Penalty Abatement for First Time Offenders

Are you stuck with an IRS debt and don’t know what to do? Take a look at your situation and determine if you qualify for a penalty abatement, it’s the easiest way to go about eliminating or reducing your debt. If this is the first time you’ve had issues with the IRS, you can easily overcome your debt and even shave of a few thousand dollars in the process.

First off, the IRS’s first-time abatement or (FTA) penalty waiver is available to all taxpayers but is often never requested because it’s not advertised. It allows first-time noncompliant taxpayers the ability to request an abatement of penalties for a single tax period. You may request an FTA of a failure to pay or failure to file penalty. If you are a business owner, you can request an FTA of the penalties for a failure to deposit payroll taxes.

You might also qualify for an abatement under other circumstances which the IRS considers reasonable cause. Some of the conditions stipulated as reasonable cause are as follows:

• Erroneous Written Advice from the IRS. If the IRS has sent written advice to you regarding your taxes or how to file for certain circumstance and this advice has lead you to incurring debt, they must relieve you of all penalties and allow you the opportunity to set up an Installment Agreement for the principle or pay off the debt in full.

• Erroneous Oral Advice from the IRS. If you received advice from an IRS agent during a conversation, the IRS must abate any portion of the debt attributed to the erroneous oral advice provided. In order to qualify for this type of abatement, you must prove:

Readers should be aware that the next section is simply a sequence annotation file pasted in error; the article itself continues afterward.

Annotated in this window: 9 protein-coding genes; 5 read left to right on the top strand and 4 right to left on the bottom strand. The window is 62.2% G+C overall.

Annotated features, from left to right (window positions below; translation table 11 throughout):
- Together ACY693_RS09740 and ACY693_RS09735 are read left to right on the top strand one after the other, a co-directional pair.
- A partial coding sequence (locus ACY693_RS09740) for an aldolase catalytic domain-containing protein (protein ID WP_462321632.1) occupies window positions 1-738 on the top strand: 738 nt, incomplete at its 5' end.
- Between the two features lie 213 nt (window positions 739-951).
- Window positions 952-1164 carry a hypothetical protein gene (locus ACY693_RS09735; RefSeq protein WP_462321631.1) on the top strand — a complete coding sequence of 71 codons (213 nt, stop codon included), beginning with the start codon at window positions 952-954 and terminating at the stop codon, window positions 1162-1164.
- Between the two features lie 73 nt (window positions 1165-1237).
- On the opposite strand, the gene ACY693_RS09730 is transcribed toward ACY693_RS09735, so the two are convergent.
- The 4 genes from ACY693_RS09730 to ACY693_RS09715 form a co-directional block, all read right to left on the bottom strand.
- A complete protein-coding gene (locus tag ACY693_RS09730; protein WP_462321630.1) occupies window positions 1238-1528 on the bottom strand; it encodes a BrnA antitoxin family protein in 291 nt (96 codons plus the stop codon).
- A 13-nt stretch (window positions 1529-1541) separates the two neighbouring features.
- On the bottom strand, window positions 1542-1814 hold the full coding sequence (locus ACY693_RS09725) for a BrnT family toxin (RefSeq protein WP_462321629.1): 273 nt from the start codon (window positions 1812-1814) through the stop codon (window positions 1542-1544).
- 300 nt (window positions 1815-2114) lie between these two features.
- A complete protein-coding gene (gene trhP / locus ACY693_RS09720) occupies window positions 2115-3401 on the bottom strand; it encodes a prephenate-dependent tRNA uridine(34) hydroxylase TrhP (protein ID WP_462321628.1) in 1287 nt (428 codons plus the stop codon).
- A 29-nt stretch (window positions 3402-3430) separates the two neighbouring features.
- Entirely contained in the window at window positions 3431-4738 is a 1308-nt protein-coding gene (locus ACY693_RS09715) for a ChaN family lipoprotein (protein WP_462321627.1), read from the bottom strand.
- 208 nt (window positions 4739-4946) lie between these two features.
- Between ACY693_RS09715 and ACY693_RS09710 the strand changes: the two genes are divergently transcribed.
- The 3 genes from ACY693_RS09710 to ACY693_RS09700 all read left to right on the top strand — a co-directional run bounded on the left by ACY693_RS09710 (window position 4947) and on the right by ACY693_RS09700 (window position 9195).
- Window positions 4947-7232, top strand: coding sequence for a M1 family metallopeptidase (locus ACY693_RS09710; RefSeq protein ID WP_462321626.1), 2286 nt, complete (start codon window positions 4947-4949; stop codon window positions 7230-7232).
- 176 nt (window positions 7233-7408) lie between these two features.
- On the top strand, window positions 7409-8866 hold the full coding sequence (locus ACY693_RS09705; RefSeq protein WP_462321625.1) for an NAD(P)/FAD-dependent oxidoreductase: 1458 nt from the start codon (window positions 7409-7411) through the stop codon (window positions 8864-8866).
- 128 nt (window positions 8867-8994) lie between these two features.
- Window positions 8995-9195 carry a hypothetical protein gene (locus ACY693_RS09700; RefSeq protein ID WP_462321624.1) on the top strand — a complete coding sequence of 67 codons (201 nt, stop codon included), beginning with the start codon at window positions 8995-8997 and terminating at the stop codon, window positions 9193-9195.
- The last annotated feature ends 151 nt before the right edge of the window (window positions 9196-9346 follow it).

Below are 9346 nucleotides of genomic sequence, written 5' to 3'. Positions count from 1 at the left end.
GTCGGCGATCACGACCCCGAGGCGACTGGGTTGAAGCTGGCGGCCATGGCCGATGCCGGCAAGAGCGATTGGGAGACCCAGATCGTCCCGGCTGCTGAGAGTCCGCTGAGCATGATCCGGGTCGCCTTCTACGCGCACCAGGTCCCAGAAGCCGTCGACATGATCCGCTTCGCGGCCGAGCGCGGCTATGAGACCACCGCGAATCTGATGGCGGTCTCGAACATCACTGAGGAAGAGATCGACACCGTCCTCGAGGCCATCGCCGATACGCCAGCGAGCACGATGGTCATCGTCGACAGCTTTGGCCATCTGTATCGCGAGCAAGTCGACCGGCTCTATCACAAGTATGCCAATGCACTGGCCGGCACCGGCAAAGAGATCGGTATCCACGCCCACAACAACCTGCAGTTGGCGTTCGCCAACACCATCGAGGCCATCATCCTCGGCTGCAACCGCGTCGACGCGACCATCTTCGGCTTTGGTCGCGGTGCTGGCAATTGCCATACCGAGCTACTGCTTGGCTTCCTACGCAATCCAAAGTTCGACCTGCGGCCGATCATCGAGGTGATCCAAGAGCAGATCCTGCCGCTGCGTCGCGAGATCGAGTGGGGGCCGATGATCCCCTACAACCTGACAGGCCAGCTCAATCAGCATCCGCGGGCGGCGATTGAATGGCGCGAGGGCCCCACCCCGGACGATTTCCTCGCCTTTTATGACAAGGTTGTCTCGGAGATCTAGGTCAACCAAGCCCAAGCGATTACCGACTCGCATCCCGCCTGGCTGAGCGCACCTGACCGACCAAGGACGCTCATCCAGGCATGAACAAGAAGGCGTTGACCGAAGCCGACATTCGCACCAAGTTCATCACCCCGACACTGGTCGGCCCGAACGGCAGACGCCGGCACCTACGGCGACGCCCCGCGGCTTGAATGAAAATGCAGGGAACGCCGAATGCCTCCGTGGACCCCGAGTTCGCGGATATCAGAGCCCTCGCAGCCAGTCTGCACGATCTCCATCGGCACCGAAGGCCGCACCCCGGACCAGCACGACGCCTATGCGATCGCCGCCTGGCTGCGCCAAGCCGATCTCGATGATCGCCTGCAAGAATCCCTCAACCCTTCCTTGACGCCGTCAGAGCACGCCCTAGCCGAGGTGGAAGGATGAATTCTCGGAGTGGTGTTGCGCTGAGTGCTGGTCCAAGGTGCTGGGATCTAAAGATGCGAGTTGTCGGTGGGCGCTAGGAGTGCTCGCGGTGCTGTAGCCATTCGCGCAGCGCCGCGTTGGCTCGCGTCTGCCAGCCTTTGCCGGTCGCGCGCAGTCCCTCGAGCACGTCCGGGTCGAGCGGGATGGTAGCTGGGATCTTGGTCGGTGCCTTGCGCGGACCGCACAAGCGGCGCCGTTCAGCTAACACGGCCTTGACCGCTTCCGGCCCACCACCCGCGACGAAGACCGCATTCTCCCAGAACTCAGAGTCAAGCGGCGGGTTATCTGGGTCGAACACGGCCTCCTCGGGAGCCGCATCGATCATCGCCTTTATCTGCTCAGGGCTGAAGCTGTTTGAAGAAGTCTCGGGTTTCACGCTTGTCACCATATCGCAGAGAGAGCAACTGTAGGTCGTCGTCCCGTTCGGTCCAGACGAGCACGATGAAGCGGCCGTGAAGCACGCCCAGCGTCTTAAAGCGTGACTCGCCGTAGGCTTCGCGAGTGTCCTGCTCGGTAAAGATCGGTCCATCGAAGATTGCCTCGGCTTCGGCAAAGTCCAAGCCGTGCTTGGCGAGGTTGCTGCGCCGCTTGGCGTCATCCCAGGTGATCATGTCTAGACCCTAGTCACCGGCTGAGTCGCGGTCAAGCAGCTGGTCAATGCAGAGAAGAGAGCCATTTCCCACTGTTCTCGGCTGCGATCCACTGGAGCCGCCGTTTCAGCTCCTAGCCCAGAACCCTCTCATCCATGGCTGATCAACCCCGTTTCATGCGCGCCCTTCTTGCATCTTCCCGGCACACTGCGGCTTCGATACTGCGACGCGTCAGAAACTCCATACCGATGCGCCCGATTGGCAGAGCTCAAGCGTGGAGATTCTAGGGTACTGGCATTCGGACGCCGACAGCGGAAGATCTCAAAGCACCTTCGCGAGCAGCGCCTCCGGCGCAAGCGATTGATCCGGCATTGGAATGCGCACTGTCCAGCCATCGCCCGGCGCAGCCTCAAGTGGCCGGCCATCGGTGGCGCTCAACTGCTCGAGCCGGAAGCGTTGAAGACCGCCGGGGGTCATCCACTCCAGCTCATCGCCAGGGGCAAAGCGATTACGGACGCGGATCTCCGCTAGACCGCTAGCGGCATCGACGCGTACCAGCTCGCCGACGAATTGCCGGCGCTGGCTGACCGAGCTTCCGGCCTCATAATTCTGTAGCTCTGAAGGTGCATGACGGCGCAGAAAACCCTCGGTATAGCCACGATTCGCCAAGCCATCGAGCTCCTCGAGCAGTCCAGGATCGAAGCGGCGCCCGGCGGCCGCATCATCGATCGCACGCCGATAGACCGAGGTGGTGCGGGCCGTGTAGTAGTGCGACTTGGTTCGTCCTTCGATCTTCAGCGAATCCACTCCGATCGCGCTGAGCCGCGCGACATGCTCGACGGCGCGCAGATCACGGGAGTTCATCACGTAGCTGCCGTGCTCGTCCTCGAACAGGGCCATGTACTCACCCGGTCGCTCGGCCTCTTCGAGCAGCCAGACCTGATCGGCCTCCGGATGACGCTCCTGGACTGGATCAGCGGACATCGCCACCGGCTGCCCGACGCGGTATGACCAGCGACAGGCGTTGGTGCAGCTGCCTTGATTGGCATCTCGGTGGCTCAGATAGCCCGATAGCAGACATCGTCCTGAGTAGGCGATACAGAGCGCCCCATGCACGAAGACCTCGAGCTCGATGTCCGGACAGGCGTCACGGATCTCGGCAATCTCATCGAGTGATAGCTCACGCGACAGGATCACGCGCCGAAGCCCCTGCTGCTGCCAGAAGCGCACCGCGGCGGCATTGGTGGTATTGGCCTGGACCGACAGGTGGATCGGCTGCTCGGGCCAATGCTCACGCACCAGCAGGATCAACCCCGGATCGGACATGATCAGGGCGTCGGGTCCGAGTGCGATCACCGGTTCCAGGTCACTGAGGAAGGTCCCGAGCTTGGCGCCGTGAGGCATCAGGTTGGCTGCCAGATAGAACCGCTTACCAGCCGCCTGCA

1. You exercised ordinary care and prudence in relying on that advice.

2.There was a clear relationship between the situation, the advice provided, and the penalties that were assessed.

3. You had a clear tax history prior to the current issue.

4. The IRS did not send out correct information via other avenues such as written documents or electronic correspondence.

5. Is there any supporting documentation? The following are examples of supporting documents:
a) A notation to the taxpayer’s (you) inquiry to the IRS.

b) Documentation regarding the advice provided by the IRS.

c) Information regarding the office and method by which the advice was obtained.

d) The date the advice was provided.

e) The name of the IRS agent who provided the information.

• Erroneous Advice from a Tax Advisor. Your reliance on a tax advisor for advice generally falls under the reasonable cause exception for the accuracy related penalty under IRC 662. You may however be denied an abatement under certain circumstances. Penalty relief based on reliance of a tax advisor is very limited, usually only situations that are considered complicated or technical, so it is always suggested if you have any specific questions regarding technicalities, to contact an IRS agent about it. Due to the fact that the IRS can only provide penalty relief under the criteria for erroneous advice from an advisor, it is also recommended to pursue an abatement by meeting reasonable cause standards.

• Fire, Casualty, Natural Disaster, Official Disaster Area, or Other Disturbance. If you have been victim of any type of disaster or have been subject to an official disaster area, the IRS may provide extensions for filing or even abate the penalties.

• Correction of Service Error. An IRS error could be any error the IRS has made during computing and assessing tax, or crediting accounts. If an analyst from the IRS identifies a computer programming application that has caused a penalty to be assessed in error, they will contact the appropriate parties. If you have become a victim of this type of error, you may file for a penalty abatement in much the same manner as if you were filing for an Erroneous Assessment or Erroneous Written/Oral Advice.

Requesting information for a penalty abatement may seem like a daunting task but tax attorneys and professionals are available to assist you in this venture.

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